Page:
More than 80 percent of you are men. Actually, 84.83 percent, to be exact. That was the most surprising result of our readership survey. Men rule the Internet, and even more so, it seems, when it comes to Iranian sites.
There's plenty to be said about this disturbingly unfair fact, but we will leave the interpretations to you. In fact, your responses to our questionnaire speak volumes about not just our readership but also perhaps about the Iranian Internet community in general.
During 45 days starting May 11, 178 of you responded to the survey, which represented about 2.5 percent of our total readers during that period.
Least surprising: 91 percent of you are Iranian.
Most interesting: Almost 35 percent have been living outside Iran for 15 to 20 years. More than 55 percent have lived outside Iran for at least 11 years. Even so, 51 percent of you said you want MORE Persian articles.
Where do you live? More than 65 percent of you in the U.S. In other parts of the world, the biggest number of you are in Canada (6.8 percent), Scandinavia (4.5 percent), England (nearly 4 percent), and Australia, France and Germany (each between 2 to 3 percent). Only 1.7 percent of you are in Iran.
What are you? Some 32 percent described themselves as "professional", followed by "computer engineer" (slightly more than 20 percent), "student" (almost 20 percent), "researcher" (13.48 percent) and "business person" (6.21 percent).
Income: About 46 percent earn more than $50,000 a year. Slightly less than 20 percent earn between $30,000 and $50,000 and about 20 percent make less than $30,000. Fourteen percent did not respond.
Age: More than 60 percent between 25 and 35 years old. Only about 7.3 percent of you are over 45.
Marital status: A surprising 52.2 percent of you are married. (Since the vast majority of you are men, I wonder what your wives think about Internet surfing. Something to do when there's no sports on TV?). Only 1.1 percent of you admitted to being divorced and 42.1 percent claimed to be single. More than four percent skipped the question.
Hours surfing: Almost 8 percent spend more than 25 hours online every week. Some 40 percent spend five to 15 hours, and 16 percent spend 15 to 25 hours on the Net.
Browser: Netscape rules! Almost 81 percent of you use it to surf the Net. Microsoft's Internet Explorer is used by only 3.4 percent. Also 3.4 percent access the Net through America Online. More than 11 percent marked "other" browsers.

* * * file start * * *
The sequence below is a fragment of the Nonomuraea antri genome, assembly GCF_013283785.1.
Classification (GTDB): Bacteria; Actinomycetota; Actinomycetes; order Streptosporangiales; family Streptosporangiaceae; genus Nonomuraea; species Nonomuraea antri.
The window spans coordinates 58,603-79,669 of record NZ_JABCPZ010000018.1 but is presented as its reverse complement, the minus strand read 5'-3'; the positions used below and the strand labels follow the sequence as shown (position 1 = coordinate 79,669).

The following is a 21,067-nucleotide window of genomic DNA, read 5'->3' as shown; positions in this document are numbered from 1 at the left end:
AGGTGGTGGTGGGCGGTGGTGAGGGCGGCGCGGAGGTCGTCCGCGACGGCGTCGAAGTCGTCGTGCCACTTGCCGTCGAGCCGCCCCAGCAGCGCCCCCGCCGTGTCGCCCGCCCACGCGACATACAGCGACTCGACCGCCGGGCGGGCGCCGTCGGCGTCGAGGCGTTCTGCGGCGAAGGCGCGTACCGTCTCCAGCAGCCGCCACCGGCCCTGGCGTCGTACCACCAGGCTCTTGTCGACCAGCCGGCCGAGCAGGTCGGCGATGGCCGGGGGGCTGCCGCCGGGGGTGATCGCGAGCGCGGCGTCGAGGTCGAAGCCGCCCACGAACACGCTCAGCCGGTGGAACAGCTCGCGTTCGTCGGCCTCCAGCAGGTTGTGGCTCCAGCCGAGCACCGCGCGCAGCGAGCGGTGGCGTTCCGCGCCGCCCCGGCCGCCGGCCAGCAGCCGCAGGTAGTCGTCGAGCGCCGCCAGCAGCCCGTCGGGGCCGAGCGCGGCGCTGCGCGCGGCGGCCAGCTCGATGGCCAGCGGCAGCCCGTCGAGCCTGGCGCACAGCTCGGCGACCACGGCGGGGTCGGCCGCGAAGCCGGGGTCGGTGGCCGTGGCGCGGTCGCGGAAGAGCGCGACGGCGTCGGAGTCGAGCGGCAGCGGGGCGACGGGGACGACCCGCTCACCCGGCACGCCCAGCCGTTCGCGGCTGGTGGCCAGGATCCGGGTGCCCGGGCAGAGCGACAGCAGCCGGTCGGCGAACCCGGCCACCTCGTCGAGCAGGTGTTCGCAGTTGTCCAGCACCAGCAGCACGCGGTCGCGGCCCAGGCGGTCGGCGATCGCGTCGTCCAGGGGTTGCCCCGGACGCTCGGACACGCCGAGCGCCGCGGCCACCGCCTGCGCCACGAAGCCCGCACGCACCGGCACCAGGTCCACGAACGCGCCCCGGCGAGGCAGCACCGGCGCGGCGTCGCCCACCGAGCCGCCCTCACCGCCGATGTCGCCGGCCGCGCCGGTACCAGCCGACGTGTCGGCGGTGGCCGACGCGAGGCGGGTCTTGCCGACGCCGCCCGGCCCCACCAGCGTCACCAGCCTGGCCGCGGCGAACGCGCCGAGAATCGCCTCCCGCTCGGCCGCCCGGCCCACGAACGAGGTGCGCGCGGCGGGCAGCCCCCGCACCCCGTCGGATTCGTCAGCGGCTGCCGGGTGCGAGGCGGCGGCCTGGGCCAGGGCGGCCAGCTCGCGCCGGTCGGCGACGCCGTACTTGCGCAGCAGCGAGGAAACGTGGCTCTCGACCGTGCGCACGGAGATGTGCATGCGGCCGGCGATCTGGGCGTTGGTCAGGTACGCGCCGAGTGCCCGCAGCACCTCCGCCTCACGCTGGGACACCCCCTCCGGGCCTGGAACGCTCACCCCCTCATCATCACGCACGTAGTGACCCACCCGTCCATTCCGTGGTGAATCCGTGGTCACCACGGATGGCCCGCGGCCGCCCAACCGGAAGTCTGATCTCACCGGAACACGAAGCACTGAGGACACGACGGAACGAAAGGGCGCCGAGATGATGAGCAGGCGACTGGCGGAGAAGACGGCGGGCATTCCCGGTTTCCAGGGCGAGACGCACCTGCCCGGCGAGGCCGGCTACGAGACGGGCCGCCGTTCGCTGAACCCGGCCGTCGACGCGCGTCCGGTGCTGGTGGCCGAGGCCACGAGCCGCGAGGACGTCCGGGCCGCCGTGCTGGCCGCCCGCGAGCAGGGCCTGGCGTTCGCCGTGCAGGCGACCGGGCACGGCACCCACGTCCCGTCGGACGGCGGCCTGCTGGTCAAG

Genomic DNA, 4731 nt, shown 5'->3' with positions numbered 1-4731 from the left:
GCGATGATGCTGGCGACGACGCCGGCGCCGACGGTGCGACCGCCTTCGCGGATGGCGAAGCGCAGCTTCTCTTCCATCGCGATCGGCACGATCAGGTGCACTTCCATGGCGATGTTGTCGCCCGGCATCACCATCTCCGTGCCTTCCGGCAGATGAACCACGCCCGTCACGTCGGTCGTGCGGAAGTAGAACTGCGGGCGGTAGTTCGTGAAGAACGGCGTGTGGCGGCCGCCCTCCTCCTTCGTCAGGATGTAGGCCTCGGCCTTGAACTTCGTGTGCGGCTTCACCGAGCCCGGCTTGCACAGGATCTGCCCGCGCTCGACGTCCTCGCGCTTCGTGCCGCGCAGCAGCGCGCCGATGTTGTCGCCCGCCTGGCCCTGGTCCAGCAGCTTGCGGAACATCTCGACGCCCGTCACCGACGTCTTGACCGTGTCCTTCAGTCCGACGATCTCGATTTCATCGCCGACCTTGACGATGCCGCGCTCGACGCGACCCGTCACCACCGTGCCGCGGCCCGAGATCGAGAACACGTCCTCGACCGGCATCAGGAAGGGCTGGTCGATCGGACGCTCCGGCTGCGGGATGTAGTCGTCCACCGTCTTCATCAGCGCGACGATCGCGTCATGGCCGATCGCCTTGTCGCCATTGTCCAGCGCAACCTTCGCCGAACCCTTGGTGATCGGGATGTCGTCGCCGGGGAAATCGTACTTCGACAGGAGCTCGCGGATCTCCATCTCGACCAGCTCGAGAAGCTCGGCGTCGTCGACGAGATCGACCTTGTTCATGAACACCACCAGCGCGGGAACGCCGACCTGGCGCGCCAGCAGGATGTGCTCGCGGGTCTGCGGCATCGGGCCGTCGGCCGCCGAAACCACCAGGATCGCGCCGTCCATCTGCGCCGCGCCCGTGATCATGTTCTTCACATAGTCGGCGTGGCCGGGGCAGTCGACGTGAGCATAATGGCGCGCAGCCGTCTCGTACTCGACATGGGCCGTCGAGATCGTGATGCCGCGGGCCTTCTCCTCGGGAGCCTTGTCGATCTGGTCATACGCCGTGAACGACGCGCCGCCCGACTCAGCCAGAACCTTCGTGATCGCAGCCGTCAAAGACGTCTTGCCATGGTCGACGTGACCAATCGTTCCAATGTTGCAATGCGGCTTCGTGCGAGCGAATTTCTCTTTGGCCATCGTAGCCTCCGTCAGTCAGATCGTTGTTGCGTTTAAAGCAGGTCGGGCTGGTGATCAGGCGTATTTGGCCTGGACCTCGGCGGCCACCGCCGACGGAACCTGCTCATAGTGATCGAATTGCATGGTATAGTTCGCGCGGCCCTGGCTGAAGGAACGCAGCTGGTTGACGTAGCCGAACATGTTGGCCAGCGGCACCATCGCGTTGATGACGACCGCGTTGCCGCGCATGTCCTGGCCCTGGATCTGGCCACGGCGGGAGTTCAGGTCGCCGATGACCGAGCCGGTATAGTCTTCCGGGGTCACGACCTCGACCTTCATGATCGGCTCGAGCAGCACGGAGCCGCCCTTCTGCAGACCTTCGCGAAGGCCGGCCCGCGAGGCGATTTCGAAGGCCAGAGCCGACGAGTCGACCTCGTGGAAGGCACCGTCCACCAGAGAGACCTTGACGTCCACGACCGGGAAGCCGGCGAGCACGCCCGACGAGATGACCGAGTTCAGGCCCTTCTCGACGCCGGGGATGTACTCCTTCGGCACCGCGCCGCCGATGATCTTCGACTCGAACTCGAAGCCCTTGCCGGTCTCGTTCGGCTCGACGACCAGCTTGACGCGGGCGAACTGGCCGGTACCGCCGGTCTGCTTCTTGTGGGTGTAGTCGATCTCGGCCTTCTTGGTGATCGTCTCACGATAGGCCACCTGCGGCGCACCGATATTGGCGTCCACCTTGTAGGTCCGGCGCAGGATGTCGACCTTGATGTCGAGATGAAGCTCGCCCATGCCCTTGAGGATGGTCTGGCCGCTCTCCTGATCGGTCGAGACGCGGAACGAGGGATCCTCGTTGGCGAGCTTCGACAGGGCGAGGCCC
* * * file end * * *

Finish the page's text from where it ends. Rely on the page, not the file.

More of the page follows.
Speed: Nearly 40 percent of you enjoy modem speeds higher than 28,800 baud, which usually means you are hooked to a large network at a university or company. Almost 30 percent of you have 28,800-baud modems. Only 2.2 percent have modems slower than 14,400 baud.
Your favorite Iranian sites? Not surprisingly, 28 percent voted for THE IRANIAN as their favorite site. I'm flattered. But quite a few of you were probably just being polite. Why? Because 44 percent of you did not say how much you would pay for the magazine if it was on sale at your newsstand. I doubt if that means you think THE IRANIAN is priceless!
(The remaining 56 percent of you said you would pay an average of $3.00 per issue. Interestingly, many of you in higher income categories suggested lower prices!)
The Iranian Cultural and Information Center, commonly known as Tehran Stanford , got the second highest vote, or 13 percent, followed by Hamshahri newspaper (2.8 percent), PersiaNet (2.25 percent), Payvand (2.25 percent), the Iranian women's site, Zan (1.86 percent), Soroush (1.12 percent) and the Iranian newsgroup SCI (1.12 percent). Some 48.6 percent of you did not bother to share your preference.
Non-Iranian sites? It's difficult to say what your favorite one is since 60 percent of you left this question blank. But 9.5 percent of you said CNN, followed by Yahoo (4.5 percent) and ESPN (1.7 percent).
Well, that's all folks, but before I sign off, I would like to extend my most sincere thanks to Gelareh Abedi, who graciously agreed to do the calculations so that you and I could make sense of the survey. Without her, I would still be staring at hundreds of raw numbers, thinking, "Nothing is impossible. They could add themselves up any minute now."
And by the way, thank you.